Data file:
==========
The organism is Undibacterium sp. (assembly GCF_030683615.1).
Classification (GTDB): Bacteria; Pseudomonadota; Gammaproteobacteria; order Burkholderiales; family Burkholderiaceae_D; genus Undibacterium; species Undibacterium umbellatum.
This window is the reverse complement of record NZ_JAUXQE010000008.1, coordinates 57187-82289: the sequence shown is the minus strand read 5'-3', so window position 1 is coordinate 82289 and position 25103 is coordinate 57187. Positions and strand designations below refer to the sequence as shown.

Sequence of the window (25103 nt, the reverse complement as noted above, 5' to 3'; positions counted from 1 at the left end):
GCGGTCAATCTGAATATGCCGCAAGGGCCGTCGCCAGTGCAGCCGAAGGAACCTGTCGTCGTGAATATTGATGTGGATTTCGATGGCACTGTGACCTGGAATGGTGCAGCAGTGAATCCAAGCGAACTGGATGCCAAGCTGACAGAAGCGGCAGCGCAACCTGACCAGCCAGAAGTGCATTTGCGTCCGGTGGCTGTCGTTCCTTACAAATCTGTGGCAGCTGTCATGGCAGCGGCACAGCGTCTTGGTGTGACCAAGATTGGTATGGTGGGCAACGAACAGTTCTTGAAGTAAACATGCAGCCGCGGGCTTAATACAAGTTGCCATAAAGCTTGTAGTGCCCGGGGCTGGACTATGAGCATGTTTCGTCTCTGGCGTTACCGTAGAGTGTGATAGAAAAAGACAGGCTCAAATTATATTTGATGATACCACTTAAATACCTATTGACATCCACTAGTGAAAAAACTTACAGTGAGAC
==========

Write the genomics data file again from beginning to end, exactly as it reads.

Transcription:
The organism is Undibacterium sp. (assembly GCF_030683615.1).
Classification (GTDB): Bacteria; Pseudomonadota; Gammaproteobacteria; order Burkholderiales; family Burkholderiaceae_D; genus Undibacterium; species Undibacterium umbellatum.
This window is the reverse complement of record NZ_JAUXQE010000008.1, coordinates 57187-82289: the sequence shown is the minus strand read 5'-3', so window position 1 is coordinate 82289 and position 25103 is coordinate 57187. Positions and strand designations below refer to the sequence as shown.

Sequence of the window (25103 nt, the reverse complement as noted above, 5' to 3'; positions counted from 1 at the left end):
GCGGTCAATCTGAATATGCCGCAAGGGCCGTCGCCAGTGCAGCCGAAGGAACCTGTCGTCGTGAATATTGATGTGGATTTCGATGGCACTGTGACCTGGAATGGTGCAGCAGTGAATCCAAGCGAACTGGATGCCAAGCTGACAGAAGCGGCAGCGCAACCTGACCAGCCAGAAGTGCATTTGCGTCCGGTGGCTGTCGTTCCTTACAAATCTGTGGCAGCTGTCATGGCAGCGGCACAGCGTCTTGGTGTGACCAAGATTGGTATGGTGGGCAACGAACAGTTCTTGAAGTAAACATGCAGCCGCGGGCTTAATACAAGTTGCCATAAAGCTTGTAGTGCCCGGGGCTGGACTATGAGCATGTTTCGTCTCTGGCGTTACCGTAGAGTGTGATAGAAAAAGACAGGCTCAAATTATATTTGATGATACCACTTAAATACCTATTGACATCCACTAGTGAAAAAACTTACAGTGAGAC